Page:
let $$(X_1, X_2, \dots, X_n)$$ be the order statistics of $n$ i.i.d. uniform random variables. that satisfies the following condition. $$0 < x_1 < x_2 < \dots < x_n < 1$$ now consider a continuous function $f : [0,1] \rightarrow \mathbb{R}$ we define the random variable $R$ to be: $$ R = \sum_{i = 0}^{n - 1}f(X_{i+1}) \times (X_{i+1} - X_i) \hspace{0.5cm}X_0 = 0 $$ I need to prove the expected value of R equals: $$ E[R] = \int_{0}^{1}f(t)(1-(1-t)^n)dt $$ What I've tried so far is that I tried to find the pdf of each $X_i$ using the following formula: $$ f_{X_k}(x_k) = \frac{n!}{(k-1)!(n-k)!}F_X^{k-1}(x)[1-F_X(x)]^{n-k}f_X(x) $$ where $f_{X}$ is the pdf of our Uniform random variable(not to be mistaken with the f function described above) and F is the CDF of the aforementioned random variable. Using the said pdf and CDF and the linearity of expected value seems to get me nowhere, and I'm stuck.


1 Answer 1


Note that for $0\le i\le n-1$, $$ \mathsf{E}f(X_{i+1})(X_{i+1}-X_i)=\frac{1}{1+i}\mathsf{E}f(X_{i+1})X_{i+1} $$ Thus, \begin{align} \mathsf{E}R&= \sum_{i=0}^{n-1}\frac{1}{1+i}\mathsf{E}f(X_{i+1})X_{i+1} \\ &= \sum_{i=0}^{n-1}\frac{1}{1+i}\int_0^1 f(x)xf_{X_{i+1}}(x)\, dx \\ &=\int_0^1 f(x)\sum_{i=1}^n\binom{n}{i}x^{i}(1-x)^{n-i}\, dx \\ &=\int_0^1 f(x)(1-(1-x)^n)\, dx \end{align} because $\sum_{i=0}^n\binom{n}{i}x^{i}(1-x)^{n-i}=1$.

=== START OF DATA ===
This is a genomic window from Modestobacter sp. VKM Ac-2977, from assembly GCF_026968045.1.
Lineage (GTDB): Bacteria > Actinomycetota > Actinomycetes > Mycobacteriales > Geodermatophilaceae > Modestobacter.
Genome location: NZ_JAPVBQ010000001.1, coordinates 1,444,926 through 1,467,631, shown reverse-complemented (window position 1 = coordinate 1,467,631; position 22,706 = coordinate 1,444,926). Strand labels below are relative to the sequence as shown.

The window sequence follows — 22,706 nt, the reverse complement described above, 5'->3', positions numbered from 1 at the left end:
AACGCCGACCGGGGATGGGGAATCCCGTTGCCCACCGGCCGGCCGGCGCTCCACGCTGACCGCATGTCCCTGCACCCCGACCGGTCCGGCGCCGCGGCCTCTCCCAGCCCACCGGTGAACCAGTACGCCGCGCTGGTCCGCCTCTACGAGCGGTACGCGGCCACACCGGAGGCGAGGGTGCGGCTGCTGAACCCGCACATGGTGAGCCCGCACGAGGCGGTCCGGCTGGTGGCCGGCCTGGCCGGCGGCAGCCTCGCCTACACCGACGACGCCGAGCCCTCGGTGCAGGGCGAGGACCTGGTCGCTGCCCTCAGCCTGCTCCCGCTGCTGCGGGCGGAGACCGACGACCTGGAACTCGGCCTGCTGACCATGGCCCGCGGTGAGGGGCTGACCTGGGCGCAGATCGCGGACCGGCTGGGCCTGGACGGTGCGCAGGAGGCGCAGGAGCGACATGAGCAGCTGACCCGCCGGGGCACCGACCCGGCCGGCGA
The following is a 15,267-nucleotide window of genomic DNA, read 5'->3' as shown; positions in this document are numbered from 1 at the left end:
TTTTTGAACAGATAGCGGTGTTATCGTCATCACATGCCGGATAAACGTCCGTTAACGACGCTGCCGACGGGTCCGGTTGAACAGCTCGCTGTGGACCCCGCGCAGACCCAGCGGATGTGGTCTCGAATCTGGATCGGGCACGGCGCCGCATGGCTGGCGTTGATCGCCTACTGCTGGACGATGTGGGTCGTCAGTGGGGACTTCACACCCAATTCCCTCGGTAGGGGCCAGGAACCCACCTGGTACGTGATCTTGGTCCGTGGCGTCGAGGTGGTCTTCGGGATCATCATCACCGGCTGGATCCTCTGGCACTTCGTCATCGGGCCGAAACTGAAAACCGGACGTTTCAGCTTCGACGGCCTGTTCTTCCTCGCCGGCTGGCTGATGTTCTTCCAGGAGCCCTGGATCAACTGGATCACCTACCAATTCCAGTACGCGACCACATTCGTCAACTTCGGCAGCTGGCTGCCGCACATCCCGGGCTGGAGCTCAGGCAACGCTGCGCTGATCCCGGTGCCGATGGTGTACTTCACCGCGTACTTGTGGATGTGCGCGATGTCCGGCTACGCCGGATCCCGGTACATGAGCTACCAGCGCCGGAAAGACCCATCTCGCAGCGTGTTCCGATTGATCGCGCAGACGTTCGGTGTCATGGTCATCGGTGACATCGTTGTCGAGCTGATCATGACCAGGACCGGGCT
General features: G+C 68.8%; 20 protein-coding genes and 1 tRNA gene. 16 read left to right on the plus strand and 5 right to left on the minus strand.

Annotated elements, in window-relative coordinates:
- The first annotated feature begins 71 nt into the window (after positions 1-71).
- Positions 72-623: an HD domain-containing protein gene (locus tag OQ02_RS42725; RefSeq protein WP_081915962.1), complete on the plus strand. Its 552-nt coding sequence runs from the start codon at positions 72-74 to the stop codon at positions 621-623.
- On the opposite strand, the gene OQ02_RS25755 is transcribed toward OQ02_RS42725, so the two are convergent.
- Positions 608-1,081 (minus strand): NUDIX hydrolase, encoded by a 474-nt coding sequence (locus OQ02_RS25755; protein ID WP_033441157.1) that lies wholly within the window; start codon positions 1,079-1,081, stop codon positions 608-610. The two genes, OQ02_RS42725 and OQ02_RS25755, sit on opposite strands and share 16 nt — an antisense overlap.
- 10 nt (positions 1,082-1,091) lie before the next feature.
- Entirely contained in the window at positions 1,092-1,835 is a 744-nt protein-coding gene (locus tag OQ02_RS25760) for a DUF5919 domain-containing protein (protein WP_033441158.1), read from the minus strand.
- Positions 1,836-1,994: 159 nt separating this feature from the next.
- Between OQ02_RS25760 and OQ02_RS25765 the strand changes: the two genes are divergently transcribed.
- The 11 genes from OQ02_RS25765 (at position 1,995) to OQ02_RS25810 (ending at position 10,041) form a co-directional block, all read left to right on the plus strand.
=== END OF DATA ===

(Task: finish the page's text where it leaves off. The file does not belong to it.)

One can show the first equality by noticing that $(X_i,X_{i+1})\overset{d}{=}\big(U_{i}^{1/i}\cdots U_n^{1/n},U_{i+1}^{1/(i+1)}\cdots U_n^{1/n}\big)$, $1\le i\le n-1$, where $U_1,\ldots,U_n$ are i.i.d. $U[0,1]$ random variables and computing the expectation. That is, letting $Z\equiv U_{i+1}^{1/(i+1)}\cdots U_n^{1/n}$, \begin{align} \mathsf{E}f(X_{i+1})(X_{i+1}-X_i)&=\mathsf{E}f(Z)Z\big(1-U_i^{1/i}\big) \\ &=\mathsf{E}[f(Z)Z]\times \mathsf{E}\big[1-U_i^{1/i}\big] \\ &=\mathsf{E}[f(Z)Z]\times \frac{1}{1+i}. \end{align}

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    $\begingroup$ I don't understand how the first equality was derived, and how it was used to calculate the expected value of R. (I would really appreciate it if you could add parentheses around E so I could know the scope of it) $\endgroup$ Apr 11, 2022 at 21:03
  • $\begingroup$ Thank you so much for clarifying your answer, but I still don't see how we can write the kth order statistic as a product of nth roots of uniform distributions. I know that the kth order statistic sampled from an uniform distribution is a beta distribution itself, but I can't use that to proof what you have stated. I would appreciate it if you could prove that part, or cite some resources where I could read about it. $\endgroup$ Apr 11, 2022 at 22:20
  • $\begingroup$ @nothatcreative5 I learnt this trick from here (Chapter4, p.43). $\endgroup$
    – user140541
    Apr 11, 2022 at 22:33

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